Finite growing annuities and annuities due are important topics in corporate finance, investments, and personal financial planning. However, the usual formulas for valuing these growing streams are sufficiently complex that most texts do not treat them in much detail. To make this topic more accessible to students, we describe a comprehensive approach that can more readily be used to solve valuation problems involving finite growing streams. The approach involves transforming a nominal stream of growing payments into a real (or "de-growthed") stream of constant payments. These real values can then be input into time value of money registers of financial calculators to quickly obtain solutions in real terms, and then, if necessary, the real solution can be transformed back to a nominal value. For pedagogical clarity, we provide an extended numerical example, and then discuss and solve fourteen different types of finite growing stream problems.
Excel-Based Monte Carlo Simulation as a Capital Budgeting Risk Management Tool
Monte Carlo simulation is a useful capital budgeting tool that allows the user to reflect the uncertainty associated with various cash flow components. The output from the simulation consists of distributions of net cash flows, which can be used for decision-making and risk management. Unfortunately, Monte Carlo simulations are often implemented using specialized software, making them inaccessible to many students. Moreover, in using specialized software, students may perceive Monte Carlo simulation as a "black box." I demonstrate how to implement Monte Carlo simulation for a complex capital budgeting problem using Microsoft Excel (Excel) and three common distributions: normal, lognormal and uniform. No additional software is needed. Since the simulation is built by modifying an already-understood static capital budgeting worksheet, it is more likely that the simulation will be understood and used.
A Clarification Regarding the MIRR Shortcut Function in the Texas Instruments® BAII Plus Professional
Steven T. Jones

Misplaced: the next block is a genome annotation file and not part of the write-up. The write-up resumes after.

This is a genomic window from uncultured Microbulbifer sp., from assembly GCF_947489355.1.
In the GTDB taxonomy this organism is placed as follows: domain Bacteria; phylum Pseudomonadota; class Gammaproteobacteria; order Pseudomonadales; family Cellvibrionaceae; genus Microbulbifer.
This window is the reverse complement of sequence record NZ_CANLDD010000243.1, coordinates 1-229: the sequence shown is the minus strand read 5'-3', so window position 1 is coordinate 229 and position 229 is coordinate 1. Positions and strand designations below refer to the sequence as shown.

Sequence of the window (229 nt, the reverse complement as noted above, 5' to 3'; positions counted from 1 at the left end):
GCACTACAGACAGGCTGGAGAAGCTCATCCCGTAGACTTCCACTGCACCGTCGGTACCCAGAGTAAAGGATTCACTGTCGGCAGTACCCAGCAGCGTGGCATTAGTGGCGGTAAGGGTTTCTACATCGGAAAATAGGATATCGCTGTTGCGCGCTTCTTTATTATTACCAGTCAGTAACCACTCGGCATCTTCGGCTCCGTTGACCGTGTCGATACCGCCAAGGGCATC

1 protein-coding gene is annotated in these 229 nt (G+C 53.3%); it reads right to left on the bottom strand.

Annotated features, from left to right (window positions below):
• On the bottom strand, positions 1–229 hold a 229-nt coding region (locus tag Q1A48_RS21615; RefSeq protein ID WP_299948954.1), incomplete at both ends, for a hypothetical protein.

Ng  raises an important issue regarding the Modified Internal Rate of Return (MIRR) shortcut function in the Texas Instruments BAII Plus Professional: namely, in the absence of an explicitly entered discount rate, this function can give an incorrect answer in a problem featuring nonconventional cash flows. The range of situations to which this issue applies is both broader and more serious than might be inferred from Ng ; but, correcting the problem is a bit simpler than one might imagine.
Iceland’s Financial Meltdown
Arthur L. Centonze
The 2007 global financial crisis began in the world’s most sophisticated financial centers and spread rapidly throughout advanced market economies. Iceland’s highly concentrated and aggressively expanding banking system and its small, open and rapidly growing economy suffered significant economic and financial losses resulting from the crisis. This case explores Iceland’s economic, financial and political circumstances prior to the global crisis; the structure of its banking sector and central bank; the central bank’s monetary policy objectives, instruments and implementation; and the factors contributing to the country’s 2008 financial meltdown. The terms and conditions of the IMF rescue and the case for euroization are discussed. The key decision-makers in the case are the country’s Prime Minister and Chairman of the Central Bank’s Board of Governors. By the close of 2008, they need to make difficult choices in managing the short-term path of the crisis as well as make fundamental changes in the long-term economic and financial structure of the country that will restore global confidence in the Icelandic financial system and lead to economic recovery and growth.